By: Sukhmani Kaur
We all live in a city famous for its outrageous weather. It can be dark and cloudy in the first few hours after awakening, sunny for the next few minutes, and then alternating snow and rain till the school hours run out. Not only does Cleveland have diversity in its hourly weather, the populace is diverse as well. Even though one might live minutes to hours away from Downtown Cleveland, the multiplicity of Clevelanders is well known.
Unfortunately, there appears to a uniformity on opinions regarding what kind of a place Cleveland is. “Cleveland is the most boring place on the whole planet!,” “Why did my parents pick this place of all the places they could have chosen to settle down in?,” and “I can’t wait to move to sunny California when I’m older!” are sentences often overheard from grumbling teens. It is because of statements like these that many children remain unaware of the treasures that abound in Cleveland, so here are a few to end the misery of Cleveland winters.
It all began in 1796 when a minuscule village, Cleveland, was founded by General Moses Cleveland (shocker!). At first the city was spelled as “Cleaveland”, however on January 6th, 1831, the 4th letter in the name “a” was removed as the extra letter made it difficult for the full name to properly fit on a newspaper heading. Five years later, Cleveland gained the title of officially being termed a “city.” Fast forward to 1850: the number of inhabitants of Cleveland had increased to 17,000. On September 6, 1868, the first ever “Bessemer Steel” opened in the Cleveland. 1869 was the year of three major accomplishments: the first professional baseball game was played in Forest City, a public library was built, and the Lake View Cemetery opened its gates. In between all of these events, our very own Hathaway Brown was founded in 1876! The first streetcar was driven on the streets of Cleveland in 1888, and as the 19th century came to an end, Cleveland had become the 10th largest city in the nation, with approximately 260,000 residents!
In the 20th century, Cleveland enjoyed a boom of many arts and professions. In the early 1900s, the Cleveland Blues joined the American League. In the 1910s the Playhouse settlement, Cleveland Museum of Art, and the Cleveland Metroparks all became a permanent and active part of the city along with the outstanding sounds of the Cleveland Orchestra. By the 1920s Cleveland had become the 5th most populated city in the nation and its baseball team: Cleveland Indians, won their first world series! Many SREP students here at Hathaway Brown are placed in Cleveland Clinic, which was founded in 1921. In the year of 1936, Cleveland native, Jesse Owens won four gold medals at the Berlin Olympics! The mid-1900s brought the first Rock N’ Roll concert to Cleveland’s shores. The Cleveland Cavaliers joined the NBA in 1970. In the late 1980s, the amazing city was first considered as the site of the world famous Rock and Roll Hall of Fame. Wrapping up the 20th century, Cleveland was recognized as an “All-American City” for the 5th time. Sports’ and architectural accomplishments boomed with the opening of the Great Lakes Science Center, Cleveland Browns Stadium, and the Rock and Roll Hall of Fame.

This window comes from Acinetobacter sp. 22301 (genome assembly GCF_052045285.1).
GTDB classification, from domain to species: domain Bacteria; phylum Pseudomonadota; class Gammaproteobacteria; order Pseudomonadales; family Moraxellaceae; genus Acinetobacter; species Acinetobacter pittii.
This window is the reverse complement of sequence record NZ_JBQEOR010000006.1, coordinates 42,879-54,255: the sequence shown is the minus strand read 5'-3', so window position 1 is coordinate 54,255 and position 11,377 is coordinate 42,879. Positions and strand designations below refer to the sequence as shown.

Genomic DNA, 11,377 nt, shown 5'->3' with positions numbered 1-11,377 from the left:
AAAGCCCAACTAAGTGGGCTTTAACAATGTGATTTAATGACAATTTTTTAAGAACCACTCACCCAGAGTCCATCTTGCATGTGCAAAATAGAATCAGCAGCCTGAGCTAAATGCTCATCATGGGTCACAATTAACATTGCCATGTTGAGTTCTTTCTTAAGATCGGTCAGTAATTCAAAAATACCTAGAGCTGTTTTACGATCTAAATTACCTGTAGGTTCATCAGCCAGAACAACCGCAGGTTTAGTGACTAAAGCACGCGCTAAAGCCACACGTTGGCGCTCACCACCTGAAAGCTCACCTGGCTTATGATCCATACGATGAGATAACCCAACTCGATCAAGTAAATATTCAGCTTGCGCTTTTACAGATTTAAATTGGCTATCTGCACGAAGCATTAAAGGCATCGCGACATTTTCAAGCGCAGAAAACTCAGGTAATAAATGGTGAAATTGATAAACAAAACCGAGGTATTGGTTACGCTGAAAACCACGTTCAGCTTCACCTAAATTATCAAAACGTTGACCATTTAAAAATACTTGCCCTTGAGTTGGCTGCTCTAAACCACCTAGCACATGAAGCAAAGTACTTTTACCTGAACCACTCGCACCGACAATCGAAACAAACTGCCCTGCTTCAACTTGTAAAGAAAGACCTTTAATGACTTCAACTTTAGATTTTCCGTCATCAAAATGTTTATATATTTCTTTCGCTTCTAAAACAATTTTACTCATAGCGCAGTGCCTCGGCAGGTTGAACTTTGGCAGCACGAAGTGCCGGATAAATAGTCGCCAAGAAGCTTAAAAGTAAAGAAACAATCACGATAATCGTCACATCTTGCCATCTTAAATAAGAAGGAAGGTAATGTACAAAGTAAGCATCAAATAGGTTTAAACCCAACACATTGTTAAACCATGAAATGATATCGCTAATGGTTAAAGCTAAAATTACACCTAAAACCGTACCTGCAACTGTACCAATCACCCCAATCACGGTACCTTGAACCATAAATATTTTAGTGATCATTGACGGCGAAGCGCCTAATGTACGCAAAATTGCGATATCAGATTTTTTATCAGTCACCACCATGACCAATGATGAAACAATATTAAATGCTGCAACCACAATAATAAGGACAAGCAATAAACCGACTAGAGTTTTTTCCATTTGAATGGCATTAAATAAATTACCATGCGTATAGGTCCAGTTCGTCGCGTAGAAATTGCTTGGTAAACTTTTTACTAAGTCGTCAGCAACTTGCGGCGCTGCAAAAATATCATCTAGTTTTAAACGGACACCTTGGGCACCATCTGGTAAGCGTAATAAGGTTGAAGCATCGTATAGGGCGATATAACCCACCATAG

In the mighty 21st century, more accomplishments were added to Cleveland’s plaque of honor. Jane L Campbell became the first female mayor in 2002. As per the Economist, four years later, Cleveland was named as “America’s Most Livable Cities” and as one of the best places for business meetings in the Continental US. Chef Michael Simon was named the “Iron Chef” by the Food Network in 2008. In 2009, Cleveland once again hosted the Rock and Roll Hall of Fame Ceremony and celebrated the 20th anniversary of the “Parade the Circle.” In 2012, more tourist attractions were added to Cleveland’s list: The Cleveland Aquarium, The Museum of Contemporary Art, and Ohio’s first casino, The Horseshoe. The bustling West Side Market celebrated its centennial year in 2012! In June 2013, Cleveland earned bragging rights to the world with the “Cleveland Convention Center.” Then in October, the “Global Center for Health Innovation” was inaugurated.
Last year, in 2014, Cleveland began its Golden Era. King LeBron James returned to his home team leaving the “Miami Heat” behind. In 2014, the International Gay Games were held in Cleveland and the Playhouse Square was expanded. The Cleveland community plans for 2015 include expanding awareness of Cleveland’s hidden and often overlooked treasures, reaching out to the community, and continuing the Golden Era. Be a proud Clevelander as we go forth into an exciting future!
Sources: http://www.thisiscleveland.com/about-cleveland/history/ ; http://www.dura-bar.com/fluid-power-conference-expo-2010.cfm http://www.50states.com/facts/ohio.htm